Linked by Thom Holwerda on Wed 29th Jul 2009 09:50 UTC, submitted by kragil
Debian and its clones Most mainstream distributions, like Ubuntu, Fedora, and Mandriva, have already adopted a time-based release schedule, meaning that releases are not done on a feature basis, but according to a pre-determined time schedule. The Debian project has announced that it has adopted a time-based release schedule too.
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Redeeman
Member since:
2006-03-23

oh teh noes, a few applications cause you to need to have regular operatingsystem wide release schedules... no offense, but i think im beginning to understand your issues a little bit better ;)

Reply Parent Score: 2

sbergman27 Member since:
2005-07-24

oh teh noes,

You're going to have to help me with that one.

My view can pretty well be summed up as:

Why fight my IT battles (which are challenging enough in this Microsoft World) with ancient OSS tools when there are very stable distros available which give me the benefits of the tremendous amount of work done by the OSS community over the past few years without having to patch in unsupported chunks from repos called "testing", "unstable", or "experimental"?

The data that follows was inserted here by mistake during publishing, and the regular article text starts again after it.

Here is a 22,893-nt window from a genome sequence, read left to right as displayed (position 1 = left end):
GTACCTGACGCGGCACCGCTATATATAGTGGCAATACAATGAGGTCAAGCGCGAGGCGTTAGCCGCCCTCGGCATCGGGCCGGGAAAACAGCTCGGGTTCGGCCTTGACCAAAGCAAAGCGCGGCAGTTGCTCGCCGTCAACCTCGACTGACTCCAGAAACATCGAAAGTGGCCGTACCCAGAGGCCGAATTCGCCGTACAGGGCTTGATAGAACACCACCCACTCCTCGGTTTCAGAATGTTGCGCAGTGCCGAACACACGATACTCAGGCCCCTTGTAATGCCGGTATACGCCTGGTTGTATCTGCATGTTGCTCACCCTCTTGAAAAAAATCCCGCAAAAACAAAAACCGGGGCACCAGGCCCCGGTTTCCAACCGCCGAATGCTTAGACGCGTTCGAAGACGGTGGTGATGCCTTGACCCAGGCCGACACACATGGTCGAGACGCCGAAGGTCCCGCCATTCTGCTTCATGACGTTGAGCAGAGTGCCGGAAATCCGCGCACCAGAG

To hear some Debian community members talk, you'd think all non-Debian distros were on the level of Windows 98. When in fact I've had far more trouble with Debian than with any other Linux distro (except Fedora, of course).

I'm sure that Debian on an old server that just sits there year after year churning out work is very stable. But then, so are most Linux servers.

An XDMCP server is like no other. It is a living, evolving environment that requires change and adaptation as my desktop users need to do new and different things. Because serving desktops is a very different workload than any other kind of server ever sees. The apps actually *do* bit-rot. It is a more challenging workload in many ways.

That said, administering desktop servers is a very rewarding and interesting thing to do. And despite the name "server", it really requires a different kind of distro than what is generally supposed to be "good for servers".

Reply Parent Score: 2